Layering Historical Radiation on your Dungeon

‘No one likes a story that starts off, “Millions of years ago shit happened that no one cares about, no one remembers but it is very important.”’

*- Luke Crane

These aren’t meant to be a timeline or a history but a way to take a dungeon and inject it with historical radiation that will make it stranger and more rich. Don’t take these eras and wars as gospel but use them as inspiration, adding color to a battered dagger, tying the treasure to some olden struggle that still plays out in the world and echoes across your maps. They didn’t happen in a neat order but bled across one another in confusing ways that confound historians to this day.

Let your giant ants uncover the lost shrine of an Old Power. Have the mad vampire duke build his kingdom on the foundations of a dwarven fortress meant to keep a watchful eye on an elven forest. The ruined wizard’s tower holds relics from the Wizarding War and was a barracks for alien soldiers who once invaded this world before their empire abandoned them.

These aren’t meant to make the game, only spice it, add a bit to the dungeon stew.

Old Ones’ War, Primordial War, The First War

Some say this is just a myth, a series of parables about the Old Immortal Lords and how the world was made but the truth is far more frightening. The truth is this was a petty war driven by powerful hubris that nearly unmade the world at the hands of Justice, Law, Chaos, Murder, Shadows, Light and Magic Incarnate.

Treasures: Even the most minor weapon or utensil that remains behind from this era is a brutally powerful artifact capable of changing the face of the world. Holy scrolls from ancient religions whose traditions none dare continue.

That said, there are more humble remnants, such as bronze daggers blessed by the hand of an Immortal Lord, one of the Old Ones, centuries ago, somehow still sharp.

Dungeons: Tombs where avatars of primordial forces are buried and Temples to gods from days when humans attempted to petition primordial forces with prayer and sacrifices.

Heroes’ War, Death of All Saints, Young Lords’ War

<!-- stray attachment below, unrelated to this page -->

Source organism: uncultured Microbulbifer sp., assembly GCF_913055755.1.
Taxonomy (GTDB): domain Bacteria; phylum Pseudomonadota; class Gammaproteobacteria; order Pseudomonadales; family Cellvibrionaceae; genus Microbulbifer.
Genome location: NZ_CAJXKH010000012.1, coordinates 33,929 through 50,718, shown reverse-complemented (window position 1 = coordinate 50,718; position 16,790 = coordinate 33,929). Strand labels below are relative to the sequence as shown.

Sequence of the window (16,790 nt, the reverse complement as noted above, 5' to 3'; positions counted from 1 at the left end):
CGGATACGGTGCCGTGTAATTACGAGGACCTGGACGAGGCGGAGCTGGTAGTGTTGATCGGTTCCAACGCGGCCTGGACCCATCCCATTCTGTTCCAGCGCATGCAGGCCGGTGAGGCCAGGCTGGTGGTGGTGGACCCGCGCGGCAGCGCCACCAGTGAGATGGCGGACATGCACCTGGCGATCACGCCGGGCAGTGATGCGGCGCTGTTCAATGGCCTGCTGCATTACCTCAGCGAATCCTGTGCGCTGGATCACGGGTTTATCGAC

When the First War ended and the world began to rebuild, heroes led the way and these heroes became the first of the Young Immortal Lords. This first wave of Young Immortal Lords have mostly ascended further, joining the primordial forces they represented as minor avatars, saints and godlings.

A false doctrine caused this war, convincing many of the Young Lords that there were finite places in the heavens.

Treasures: Weapons once wielded by gods when they were mortals. Armor from holy armies and spellbooks from the first wizards.

Wizards’ War

In an era of Sorcerer-Kings, Warlock Emperors and Witch-Queens, it was only a matter of time before an arcane war raged across the world.*

Dungeons: Towers destroyed by brutal spells, laboratories with arcane experiments still pulsing with unlife and tombs that hold some of the finest wizards, sorcerers, witches and warlocks to ever live.

Items: An array of weapons designed to combat magic and those who wield it, campaign spellbooks - treasured arcane tomes that the warring wizard-lords brought to the battlefields.

Far Realms Incursion

The Wizards left their mark on the world and eroded the borders with realms best kept far away. Gates opened, allowing demons and far worse entry to the world. Empires from worlds undreamed of marched and citadels fell as if they were made of thin parchment. Nothing in our world had been built to keep out beings who do not live by the rules that bind us to earth, life and death.